Review by WarriorGlenn
Reviewed: 08/14/02 | Updated: 08/14/02
The best SNES Castlevania
I've heard many, many people complain about how this game doesn't live up to the real Dracula X (full title: Dracula X: The Rondo of Blood) for the PC Engine. Ultimately, however, most of these people probably have never even play Rondo, as Dracula X for the SNES (hereby known as Dracula XX, its Japanese name [minus the crazy Japanese bit]) is almost as worthy as Rondo, just in different ways.
It disgusts me as to how many people complain about the graphics in this game, claiming that they're too bright and colorful. That is, honestly, the stupidest thing I've ever heard. These are the same Rondo of Blood fanboys who wander around message boards, claiming it to be the greatest game ever just to make people who haven't played it jealous. Dracula XX's graphics are rich, beautiful, and unlike Rondo before it, almost organic. The heavily tiled backdrops of Rondo are replaced with smooth, well-drawn backgrounds that drip detail. Look at the towering flames that light the village of Veros in a hellish inferno in stage 1, or the 3D rendered and smoothly animated gears that are prominante in the penultimate level. While lacking in the stunning Mode 7 effects that laced Castlevania IV, Dracula XX wows with its artistic talent as opposed to its technical skills.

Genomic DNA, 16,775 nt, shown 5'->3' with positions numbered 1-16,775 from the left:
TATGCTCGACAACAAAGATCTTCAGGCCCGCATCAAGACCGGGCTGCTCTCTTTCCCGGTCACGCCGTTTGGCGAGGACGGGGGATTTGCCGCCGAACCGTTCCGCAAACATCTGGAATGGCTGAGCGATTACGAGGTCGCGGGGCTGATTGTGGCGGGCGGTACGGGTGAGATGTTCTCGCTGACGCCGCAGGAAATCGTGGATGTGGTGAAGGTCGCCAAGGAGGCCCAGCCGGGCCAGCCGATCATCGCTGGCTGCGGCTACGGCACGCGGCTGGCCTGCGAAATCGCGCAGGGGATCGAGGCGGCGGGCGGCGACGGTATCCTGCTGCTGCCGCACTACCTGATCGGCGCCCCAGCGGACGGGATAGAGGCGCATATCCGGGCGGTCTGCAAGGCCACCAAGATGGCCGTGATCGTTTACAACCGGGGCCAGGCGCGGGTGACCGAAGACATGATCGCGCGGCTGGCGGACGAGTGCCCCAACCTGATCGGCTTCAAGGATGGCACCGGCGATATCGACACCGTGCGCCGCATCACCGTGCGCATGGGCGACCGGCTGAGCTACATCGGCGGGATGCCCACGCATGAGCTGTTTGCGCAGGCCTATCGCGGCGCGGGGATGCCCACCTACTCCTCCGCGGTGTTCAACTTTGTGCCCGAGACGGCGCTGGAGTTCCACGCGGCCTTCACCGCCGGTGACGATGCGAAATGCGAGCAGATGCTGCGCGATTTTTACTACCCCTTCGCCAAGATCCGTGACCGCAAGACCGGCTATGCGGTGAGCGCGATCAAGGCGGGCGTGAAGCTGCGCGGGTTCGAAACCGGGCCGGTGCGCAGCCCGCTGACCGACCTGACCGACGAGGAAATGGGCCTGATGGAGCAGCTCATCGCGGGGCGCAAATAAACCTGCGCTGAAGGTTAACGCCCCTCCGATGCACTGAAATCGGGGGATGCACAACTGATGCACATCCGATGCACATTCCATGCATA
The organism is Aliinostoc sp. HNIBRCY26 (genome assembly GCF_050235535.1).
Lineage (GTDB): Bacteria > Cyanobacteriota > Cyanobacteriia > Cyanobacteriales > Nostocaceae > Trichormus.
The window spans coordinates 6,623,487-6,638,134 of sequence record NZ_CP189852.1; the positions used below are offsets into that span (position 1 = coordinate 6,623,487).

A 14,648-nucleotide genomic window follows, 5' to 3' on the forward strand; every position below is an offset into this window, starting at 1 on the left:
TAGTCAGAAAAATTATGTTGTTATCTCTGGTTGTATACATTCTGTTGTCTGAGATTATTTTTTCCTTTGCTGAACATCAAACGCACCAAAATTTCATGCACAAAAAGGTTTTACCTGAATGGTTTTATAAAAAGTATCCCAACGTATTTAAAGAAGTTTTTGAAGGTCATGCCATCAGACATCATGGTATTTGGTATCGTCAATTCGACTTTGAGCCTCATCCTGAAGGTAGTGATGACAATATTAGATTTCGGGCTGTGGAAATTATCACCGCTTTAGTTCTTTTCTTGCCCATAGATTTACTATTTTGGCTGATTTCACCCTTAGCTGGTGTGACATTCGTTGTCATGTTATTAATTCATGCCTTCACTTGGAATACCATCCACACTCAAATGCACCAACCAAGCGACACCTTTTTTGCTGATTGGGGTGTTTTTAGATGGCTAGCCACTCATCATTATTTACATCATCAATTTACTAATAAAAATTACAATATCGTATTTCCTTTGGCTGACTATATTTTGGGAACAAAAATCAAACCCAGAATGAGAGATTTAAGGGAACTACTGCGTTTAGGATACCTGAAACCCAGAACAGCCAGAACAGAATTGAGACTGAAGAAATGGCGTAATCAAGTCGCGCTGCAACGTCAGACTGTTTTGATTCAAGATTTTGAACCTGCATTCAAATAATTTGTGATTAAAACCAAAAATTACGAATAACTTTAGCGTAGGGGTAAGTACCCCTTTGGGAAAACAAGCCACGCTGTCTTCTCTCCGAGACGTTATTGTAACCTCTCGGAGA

If there's one level where Dracula X and Dracula XX stand on equal footing, it's in the soundtrack. The impressive part about this is that Dracula X came on CD and weighed in at about 500MBs, and Dracula XX comes on cartridge and is a perfect 3MBs. Personally, I like the SNES rendition of Richter's Theme (the oppening level music) BETTER than the CD Audio one. However, Dracula XX obviously doesn't feature Rondo's excellent voice acting, giving Rondo a slight edge in terms of sound.
The primary problem with Dracula XX is its level design. While never truly bad, persay, Dracula XX never really does anything 'cool' until the very final level, leaving you nine levels of tedious walking, whipping and jumping.
On the otherhand, Dracula XX is constantly exciting due to its difficulty. Dracula XX is the hardest Castlevania game out there with the exception of the first, but is never punishingly hard. In otherwords, if you die, you'll never say 'I have to play all that AGAIN?! Screw this!' Well, some people might with the last level, but in general, Dracula XX remains rewardingly hard as opposed to being annoyingly hard. There truly are very few things in the world better than the feeling you get when you finally kill Dracula.
That superb difficulty level is what makes Dracula XX such a great game. While I can certainly understand it being too hard for some, if you think you can take the challenge, Dracula XX provides a far more rewarding experiance than Castlevania IV, while never being as frustrating as the original. While its brother, The Rondo of Blood, still excels in terms of level design and depth, Castlevania Dracula X still holds up as a great entry in the Castlevania series.
Rating: 4.0 - Great
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